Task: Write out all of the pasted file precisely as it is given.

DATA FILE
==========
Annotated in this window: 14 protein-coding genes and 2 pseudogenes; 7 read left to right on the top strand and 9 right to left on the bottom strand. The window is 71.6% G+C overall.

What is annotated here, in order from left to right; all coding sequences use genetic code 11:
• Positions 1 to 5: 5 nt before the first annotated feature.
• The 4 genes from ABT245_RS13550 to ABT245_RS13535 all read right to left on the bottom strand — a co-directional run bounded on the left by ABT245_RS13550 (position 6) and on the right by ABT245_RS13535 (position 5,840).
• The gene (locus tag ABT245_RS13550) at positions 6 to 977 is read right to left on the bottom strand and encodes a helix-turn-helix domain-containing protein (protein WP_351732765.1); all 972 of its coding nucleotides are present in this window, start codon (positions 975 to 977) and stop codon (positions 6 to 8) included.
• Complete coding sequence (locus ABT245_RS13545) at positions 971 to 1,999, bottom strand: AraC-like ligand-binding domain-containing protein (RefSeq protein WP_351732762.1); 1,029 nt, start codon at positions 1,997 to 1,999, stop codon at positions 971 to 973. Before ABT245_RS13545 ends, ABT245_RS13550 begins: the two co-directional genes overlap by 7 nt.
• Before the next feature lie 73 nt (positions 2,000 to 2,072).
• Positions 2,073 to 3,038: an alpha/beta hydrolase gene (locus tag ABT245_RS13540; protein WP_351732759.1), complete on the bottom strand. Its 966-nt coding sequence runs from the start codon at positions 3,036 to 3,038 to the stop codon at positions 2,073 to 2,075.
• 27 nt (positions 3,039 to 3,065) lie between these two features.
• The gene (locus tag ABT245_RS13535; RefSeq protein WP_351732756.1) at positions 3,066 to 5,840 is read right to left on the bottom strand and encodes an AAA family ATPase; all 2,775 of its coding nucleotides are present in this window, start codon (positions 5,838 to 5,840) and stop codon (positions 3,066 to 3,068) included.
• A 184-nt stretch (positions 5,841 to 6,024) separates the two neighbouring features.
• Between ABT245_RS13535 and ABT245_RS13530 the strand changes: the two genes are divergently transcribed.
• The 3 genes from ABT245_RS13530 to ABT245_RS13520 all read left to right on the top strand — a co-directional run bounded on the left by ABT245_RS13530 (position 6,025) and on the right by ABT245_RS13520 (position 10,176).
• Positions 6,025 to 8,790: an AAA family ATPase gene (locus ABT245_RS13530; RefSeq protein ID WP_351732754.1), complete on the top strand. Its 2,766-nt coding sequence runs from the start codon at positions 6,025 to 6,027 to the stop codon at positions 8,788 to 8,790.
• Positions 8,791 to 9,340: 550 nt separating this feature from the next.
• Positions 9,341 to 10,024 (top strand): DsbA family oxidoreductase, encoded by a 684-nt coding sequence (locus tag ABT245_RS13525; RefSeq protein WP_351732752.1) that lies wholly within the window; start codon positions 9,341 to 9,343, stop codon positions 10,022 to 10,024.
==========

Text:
Annotated in this window: 14 protein-coding genes and 2 pseudogenes; 7 read left to right on the top strand and 9 right to left on the bottom strand. The window is 71.6% G+C overall.

What is annotated here, in order from left to right; all coding sequences use genetic code 11:
• Positions 1 to 5: 5 nt before the first annotated feature.
• The 4 genes from ABT245_RS13550 to ABT245_RS13535 all read right to left on the bottom strand — a co-directional run bounded on the left by ABT245_RS13550 (position 6) and on the right by ABT245_RS13535 (position 5,840).
• The gene (locus tag ABT245_RS13550) at positions 6 to 977 is read right to left on the bottom strand and encodes a helix-turn-helix domain-containing protein (protein WP_351732765.1); all 972 of its coding nucleotides are present in this window, start codon (positions 975 to 977) and stop codon (positions 6 to 8) included.
• Complete coding sequence (locus ABT245_RS13545) at positions 971 to 1,999, bottom strand: AraC-like ligand-binding domain-containing protein (RefSeq protein WP_351732762.1); 1,029 nt, start codon at positions 1,997 to 1,999, stop codon at positions 971 to 973. Before ABT245_RS13545 ends, ABT245_RS13550 begins: the two co-directional genes overlap by 7 nt.
• Before the next feature lie 73 nt (positions 2,000 to 2,072).
• Positions 2,073 to 3,038: an alpha/beta hydrolase gene (locus tag ABT245_RS13540; protein WP_351732759.1), complete on the bottom strand. Its 966-nt coding sequence runs from the start codon at positions 3,036 to 3,038 to the stop codon at positions 2,073 to 2,075.
• 27 nt (positions 3,039 to 3,065) lie between these two features.
• The gene (locus tag ABT245_RS13535; RefSeq protein WP_351732756.1) at positions 3,066 to 5,840 is read right to left on the bottom strand and encodes an AAA family ATPase; all 2,775 of its coding nucleotides are present in this window, start codon (positions 5,838 to 5,840) and stop codon (positions 3,066 to 3,068) included.
• A 184-nt stretch (positions 5,841 to 6,024) separates the two neighbouring features.
• Between ABT245_RS13535 and ABT245_RS13530 the strand changes: the two genes are divergently transcribed.
• The 3 genes from ABT245_RS13530 to ABT245_RS13520 all read left to right on the top strand — a co-directional run bounded on the left by ABT245_RS13530 (position 6,025) and on the right by ABT245_RS13520 (position 10,176).
• Positions 6,025 to 8,790: an AAA family ATPase gene (locus ABT245_RS13530; RefSeq protein ID WP_351732754.1), complete on the top strand. Its 2,766-nt coding sequence runs from the start codon at positions 6,025 to 6,027 to the stop codon at positions 8,788 to 8,790.
• Positions 8,791 to 9,340: 550 nt separating this feature from the next.
• Positions 9,341 to 10,024 (top strand): DsbA family oxidoreductase, encoded by a 684-nt coding sequence (locus tag ABT245_RS13525; RefSeq protein WP_351732752.1) that lies wholly within the window; start codon positions 9,341 to 9,343, stop codon positions 10,022 to 10,024.